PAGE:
And as my colleague Kelsey Piper has explained, each year the average American eats about 23 chickens, compared to just over one-tenth of one cow. Chicken has also become extremely popular; Americans eat twice as much of it now as they did in the 1970s.
All this bothers Brown, the Beyond Meat CEO, a lot.
“Animal welfare is a really important consideration,” he said. “In terms of just the number of sentient beings — the sheer number of captive beings — chickens are up there. It’s a different thing than beef, for sure.”
There is a new research paper out. Author's summary: "My coauthors and I apply methodology previously used to estimate the overall burden of disease in human populations ... This leads us to conclude that policymakers interested in alleviating animal suffering ought to focus on chickens."
Still think vegetarians and vegans are impacting animal consumption? Please see this.
Think that vegetarianism is taking over? The most thorough analysis, by Animal Charity Evaluators, says otherwise: "Around 1% of adults both self-identify as vegetarians and report never consuming meat. It seems that this percentage has not changed substantially since the mid-1990s."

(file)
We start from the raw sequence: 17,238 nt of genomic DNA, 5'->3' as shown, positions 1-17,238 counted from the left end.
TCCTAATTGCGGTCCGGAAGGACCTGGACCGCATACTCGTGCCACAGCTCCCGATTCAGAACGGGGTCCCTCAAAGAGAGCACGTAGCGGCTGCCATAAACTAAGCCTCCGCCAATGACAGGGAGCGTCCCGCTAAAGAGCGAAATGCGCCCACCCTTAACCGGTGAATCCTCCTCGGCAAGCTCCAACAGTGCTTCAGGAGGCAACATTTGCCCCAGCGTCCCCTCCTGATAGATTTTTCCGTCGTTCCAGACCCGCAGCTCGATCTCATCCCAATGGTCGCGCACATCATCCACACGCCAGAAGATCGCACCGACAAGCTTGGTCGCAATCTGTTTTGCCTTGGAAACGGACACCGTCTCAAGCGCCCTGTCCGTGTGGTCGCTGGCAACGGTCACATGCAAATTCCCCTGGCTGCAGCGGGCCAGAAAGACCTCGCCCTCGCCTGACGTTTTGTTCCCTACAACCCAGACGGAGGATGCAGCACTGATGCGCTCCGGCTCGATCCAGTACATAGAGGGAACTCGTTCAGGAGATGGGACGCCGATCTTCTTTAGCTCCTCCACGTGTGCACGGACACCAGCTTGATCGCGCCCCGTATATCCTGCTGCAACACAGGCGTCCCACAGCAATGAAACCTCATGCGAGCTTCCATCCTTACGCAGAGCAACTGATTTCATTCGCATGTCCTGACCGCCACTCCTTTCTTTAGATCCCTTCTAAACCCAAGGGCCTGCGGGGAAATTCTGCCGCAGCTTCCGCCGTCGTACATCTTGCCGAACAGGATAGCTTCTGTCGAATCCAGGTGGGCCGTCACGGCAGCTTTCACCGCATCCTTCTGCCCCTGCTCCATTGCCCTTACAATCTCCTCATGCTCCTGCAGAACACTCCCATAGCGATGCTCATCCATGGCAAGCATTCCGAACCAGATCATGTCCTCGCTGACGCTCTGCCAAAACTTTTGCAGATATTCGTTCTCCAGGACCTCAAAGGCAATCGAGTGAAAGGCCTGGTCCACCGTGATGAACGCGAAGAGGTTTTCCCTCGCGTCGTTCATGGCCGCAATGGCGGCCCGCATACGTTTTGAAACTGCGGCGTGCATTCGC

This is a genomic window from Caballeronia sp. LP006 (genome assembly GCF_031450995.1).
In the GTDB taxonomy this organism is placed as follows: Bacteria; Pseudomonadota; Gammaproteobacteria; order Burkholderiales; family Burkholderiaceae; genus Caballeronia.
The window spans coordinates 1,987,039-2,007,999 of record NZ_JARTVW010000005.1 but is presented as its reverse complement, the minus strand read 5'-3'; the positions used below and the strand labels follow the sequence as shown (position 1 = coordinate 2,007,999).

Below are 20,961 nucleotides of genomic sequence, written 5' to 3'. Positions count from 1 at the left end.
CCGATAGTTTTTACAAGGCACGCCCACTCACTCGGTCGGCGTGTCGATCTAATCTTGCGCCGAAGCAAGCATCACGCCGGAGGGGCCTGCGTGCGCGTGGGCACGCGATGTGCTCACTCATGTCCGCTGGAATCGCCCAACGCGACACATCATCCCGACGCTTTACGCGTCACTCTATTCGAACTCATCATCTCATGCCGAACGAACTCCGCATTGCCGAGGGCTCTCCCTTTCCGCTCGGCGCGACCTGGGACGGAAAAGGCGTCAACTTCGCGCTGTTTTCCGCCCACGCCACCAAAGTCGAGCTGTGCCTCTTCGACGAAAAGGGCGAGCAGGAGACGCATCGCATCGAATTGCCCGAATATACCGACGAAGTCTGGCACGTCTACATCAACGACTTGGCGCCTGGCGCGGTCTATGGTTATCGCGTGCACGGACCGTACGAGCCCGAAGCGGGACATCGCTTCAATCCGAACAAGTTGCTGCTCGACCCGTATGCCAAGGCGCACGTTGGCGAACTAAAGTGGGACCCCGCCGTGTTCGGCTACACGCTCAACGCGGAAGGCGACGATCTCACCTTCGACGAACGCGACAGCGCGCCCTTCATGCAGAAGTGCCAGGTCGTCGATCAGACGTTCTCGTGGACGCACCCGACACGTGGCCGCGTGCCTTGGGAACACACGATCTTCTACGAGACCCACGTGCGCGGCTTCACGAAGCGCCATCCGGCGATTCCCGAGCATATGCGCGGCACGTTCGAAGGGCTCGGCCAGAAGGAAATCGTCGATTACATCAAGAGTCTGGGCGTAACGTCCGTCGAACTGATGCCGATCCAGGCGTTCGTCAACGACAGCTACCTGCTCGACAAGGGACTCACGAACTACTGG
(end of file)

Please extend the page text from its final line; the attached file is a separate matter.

"The European Union produced a record 33.5 billion pounds of poultry in 2018.... At this rate, the EU will set a record for poultry consumption in each of the next 10 years. It’s hard to imagine just how many animals we’re talking about. At any given time, there are about 23 billion chickens alive–or three chickens for every one human being on earth."
Does this upset you? Does it make you angry? Sad? Driven to change the world as quickly as possible? Us, too. Please consider donating to One Step. Your donation will be doubled! And we will spend it with the utmost focus on helping animals.
Why focus on animals? Here is just another example (video) of how other arguments to try to get people to change their diet will often hurt animals in the real world.
As Nobel Laureate Herb Simon pointed out, people don't seek to find the perfect solution. They look for something that is better and "good enough." When we make an argument where red meat is the worst and a certain form of veganism is the best, the vast majority of people choose somewhere in the middle. And this almost always means eating many more birds.